Sunday, February 7, National Black HIV/ AIDS Awareness Day (NBHAAD), is a day to highlight the disproportionate impact of HIV on Black communities, to celebrate the work of Black HIV advocates, and to support Black people living with HIV in America. We also celebrate the efforts of our local and federal partners, the HIV workforce, and community advocates who have made monumental strides in reducing new HIV infections and continue to champion the Ending the HIV Epidemic Initiative, which aims to reduce new HIV infections nationally by 75% in the next five years.
Today is an exciting time. Therapeutics exist that can both prevent and treat HIV, making eradication of this disease achievable. However, HIV-related stigma, social/structural influencers of health, and barriers to effective implementation of these medicines fuel unacceptable HIV-related health disparities for Black Americans. These inequities have been exacerbated by COVID-19, where Black communities nationwide are experiencing an increased burden of infection, hospitalization, and death.
As we reflect on the work that remains this NBHAAD, we must commit to the critical implementation work that will allow existing and new therapeutics to deliver on their potential to end the HIV epidemic. This work must focus on: 1) identifying and driving medication uptake for people living with HIV on antiretroviral therapy for HIV treatment and for those at elevated risk of HIV acquisition with HIV prevention medications, pre-exposure prophylaxis (PrEP) and 2) ensuring through adherence and retention support that these medications are optimally effective.
Through effective HIV treatment, individuals living with HIV can maintain an undetectable viral load. People who are undetectable can live long, full lives and cannot pass HIV onto their partners. HIV testing serves as the gateway to link individuals living with HIV to effective treatment and can help identify candidates for PrEP. However, lack of access to HIV testing remains a barrier, especially for Black Americans, 40% of whom have never been tested. HIV self-testing is a proven strategy to increase HIV testing access and diagnoses. Self-testing engages individuals who are first-time testers, increases testing frequency, helps connect HIV positive individuals to treatment, minimizes stigma, and during COVID-19 allows safe testing while maintaining the safety of the HIV workforce. HIV testing access for Black Americans must dramatically improve, and self-testing is a critical tool to achieve this goal.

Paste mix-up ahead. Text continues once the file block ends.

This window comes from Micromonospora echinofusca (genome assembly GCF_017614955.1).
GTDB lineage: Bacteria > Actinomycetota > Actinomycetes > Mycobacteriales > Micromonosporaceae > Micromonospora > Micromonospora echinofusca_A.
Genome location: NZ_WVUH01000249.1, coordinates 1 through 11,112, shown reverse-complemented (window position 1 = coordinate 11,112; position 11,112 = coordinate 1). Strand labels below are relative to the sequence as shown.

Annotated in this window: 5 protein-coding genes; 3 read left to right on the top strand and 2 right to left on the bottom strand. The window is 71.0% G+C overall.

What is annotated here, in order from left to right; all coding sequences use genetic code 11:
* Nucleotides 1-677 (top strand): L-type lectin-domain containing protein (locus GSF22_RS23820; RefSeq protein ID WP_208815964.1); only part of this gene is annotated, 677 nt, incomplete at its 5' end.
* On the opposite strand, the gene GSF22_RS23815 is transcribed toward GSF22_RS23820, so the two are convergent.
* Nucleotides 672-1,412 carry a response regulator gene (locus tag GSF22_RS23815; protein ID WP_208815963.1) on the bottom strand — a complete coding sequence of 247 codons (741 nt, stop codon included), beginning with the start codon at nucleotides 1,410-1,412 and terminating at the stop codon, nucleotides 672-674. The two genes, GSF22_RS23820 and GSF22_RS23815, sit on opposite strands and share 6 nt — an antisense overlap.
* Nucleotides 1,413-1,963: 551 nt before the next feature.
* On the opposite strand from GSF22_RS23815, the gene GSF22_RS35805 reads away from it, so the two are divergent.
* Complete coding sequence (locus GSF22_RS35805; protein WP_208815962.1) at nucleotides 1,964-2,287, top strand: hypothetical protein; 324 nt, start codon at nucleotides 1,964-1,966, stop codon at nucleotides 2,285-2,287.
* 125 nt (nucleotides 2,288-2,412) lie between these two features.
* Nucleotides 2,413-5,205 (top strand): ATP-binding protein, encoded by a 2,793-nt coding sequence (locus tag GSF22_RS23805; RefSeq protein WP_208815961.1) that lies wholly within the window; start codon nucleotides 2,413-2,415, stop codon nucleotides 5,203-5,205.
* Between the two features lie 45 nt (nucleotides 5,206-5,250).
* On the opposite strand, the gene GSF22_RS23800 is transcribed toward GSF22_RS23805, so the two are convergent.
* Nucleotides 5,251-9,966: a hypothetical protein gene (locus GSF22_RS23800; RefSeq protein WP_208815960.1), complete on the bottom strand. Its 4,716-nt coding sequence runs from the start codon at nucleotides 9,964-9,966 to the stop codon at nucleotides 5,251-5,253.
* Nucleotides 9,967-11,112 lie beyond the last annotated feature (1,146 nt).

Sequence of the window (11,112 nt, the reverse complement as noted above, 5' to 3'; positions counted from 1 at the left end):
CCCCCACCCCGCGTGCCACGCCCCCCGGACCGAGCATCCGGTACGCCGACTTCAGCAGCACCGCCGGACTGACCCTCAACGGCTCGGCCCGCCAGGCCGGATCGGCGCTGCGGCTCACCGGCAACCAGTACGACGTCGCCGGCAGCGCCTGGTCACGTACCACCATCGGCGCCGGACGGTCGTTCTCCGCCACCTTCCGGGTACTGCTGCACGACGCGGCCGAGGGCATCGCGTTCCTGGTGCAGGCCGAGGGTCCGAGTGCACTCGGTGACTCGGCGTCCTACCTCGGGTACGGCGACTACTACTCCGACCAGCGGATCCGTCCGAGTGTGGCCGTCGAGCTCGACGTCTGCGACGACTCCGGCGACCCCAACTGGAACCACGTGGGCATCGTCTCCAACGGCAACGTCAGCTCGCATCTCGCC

In addition to testing, PrEP is an essential tool for ending the epidemic. Real-world experience tells us that PrEP is a program, not just a pill, and its success requires an increased commitment to improving access and to supporting adherence and retention. Unfortunately, we are failing to ensure that communities most affected by HIV, Black gay and bisexual men and Black cis- and transgender women, are optimally supported by PrEP. A recent study surveying over 4,000 black MSM found HIV prevalence was higher in those on PrEP versus those not on PrEP. One tool to address this issue is PrEP adherence testing, which strengthens PrEP care for both patients and providers. It empowers individuals on PrEP to have data showing them the drug is working for them, and it gives providers an objective data point to help identify which patients need additional adherence or retention support.
On this NBHAAD, we echo the call for disruptive innovation. Ending the HIV Epidemic requires partnerships between community, research, public health, pharma and the private sector to improve implementation of effective treatment and prevention. We must work to address systemic barriers to care, reduce HIV-related stigma, and ensure efficacious tools are available for all, not some.
Stephen S. Tang, Ph.D. is President and CEO of Bethlehem, Pa.-based OraSure Technologies, Inc. Giffin Daughtridge, M.D. is Senior Director Infectious Disease Diagnostics at OraSure.